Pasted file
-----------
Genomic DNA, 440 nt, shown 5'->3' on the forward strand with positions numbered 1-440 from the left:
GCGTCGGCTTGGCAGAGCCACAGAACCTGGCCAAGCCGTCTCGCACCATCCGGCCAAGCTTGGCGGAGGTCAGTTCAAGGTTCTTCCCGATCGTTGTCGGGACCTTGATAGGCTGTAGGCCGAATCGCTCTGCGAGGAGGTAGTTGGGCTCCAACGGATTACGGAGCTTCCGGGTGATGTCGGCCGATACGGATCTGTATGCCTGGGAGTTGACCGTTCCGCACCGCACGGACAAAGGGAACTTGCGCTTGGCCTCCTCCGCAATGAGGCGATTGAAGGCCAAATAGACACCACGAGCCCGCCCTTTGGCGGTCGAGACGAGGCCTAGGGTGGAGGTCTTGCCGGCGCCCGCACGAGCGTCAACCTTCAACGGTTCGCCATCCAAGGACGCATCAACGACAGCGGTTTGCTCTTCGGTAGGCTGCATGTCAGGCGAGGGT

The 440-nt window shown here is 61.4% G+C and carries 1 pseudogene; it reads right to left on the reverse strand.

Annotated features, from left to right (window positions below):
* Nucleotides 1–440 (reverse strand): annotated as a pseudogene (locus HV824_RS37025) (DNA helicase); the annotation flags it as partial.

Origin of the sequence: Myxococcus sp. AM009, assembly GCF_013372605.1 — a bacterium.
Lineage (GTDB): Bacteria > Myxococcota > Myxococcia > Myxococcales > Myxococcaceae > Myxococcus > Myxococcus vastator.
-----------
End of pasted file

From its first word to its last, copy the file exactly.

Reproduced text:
Genomic DNA, 440 nt, shown 5'->3' on the forward strand with positions numbered 1-440 from the left:
GCGTCGGCTTGGCAGAGCCACAGAACCTGGCCAAGCCGTCTCGCACCATCCGGCCAAGCTTGGCGGAGGTCAGTTCAAGGTTCTTCCCGATCGTTGTCGGGACCTTGATAGGCTGTAGGCCGAATCGCTCTGCGAGGAGGTAGTTGGGCTCCAACGGATTACGGAGCTTCCGGGTGATGTCGGCCGATACGGATCTGTATGCCTGGGAGTTGACCGTTCCGCACCGCACGGACAAAGGGAACTTGCGCTTGGCCTCCTCCGCAATGAGGCGATTGAAGGCCAAATAGACACCACGAGCCCGCCCTTTGGCGGTCGAGACGAGGCCTAGGGTGGAGGTCTTGCCGGCGCCCGCACGAGCGTCAACCTTCAACGGTTCGCCATCCAAGGACGCATCAACGACAGCGGTTTGCTCTTCGGTAGGCTGCATGTCAGGCGAGGGT

The 440-nt window shown here is 61.4% G+C and carries 1 pseudogene; it reads right to left on the reverse strand.

Annotated features, from left to right (window positions below):
* Nucleotides 1–440 (reverse strand): annotated as a pseudogene (locus HV824_RS37025) (DNA helicase); the annotation flags it as partial.

Origin of the sequence: Myxococcus sp. AM009, assembly GCF_013372605.1 — a bacterium.
Lineage (GTDB): Bacteria > Myxococcota > Myxococcia > Myxococcales > Myxococcaceae > Myxococcus > Myxococcus vastator.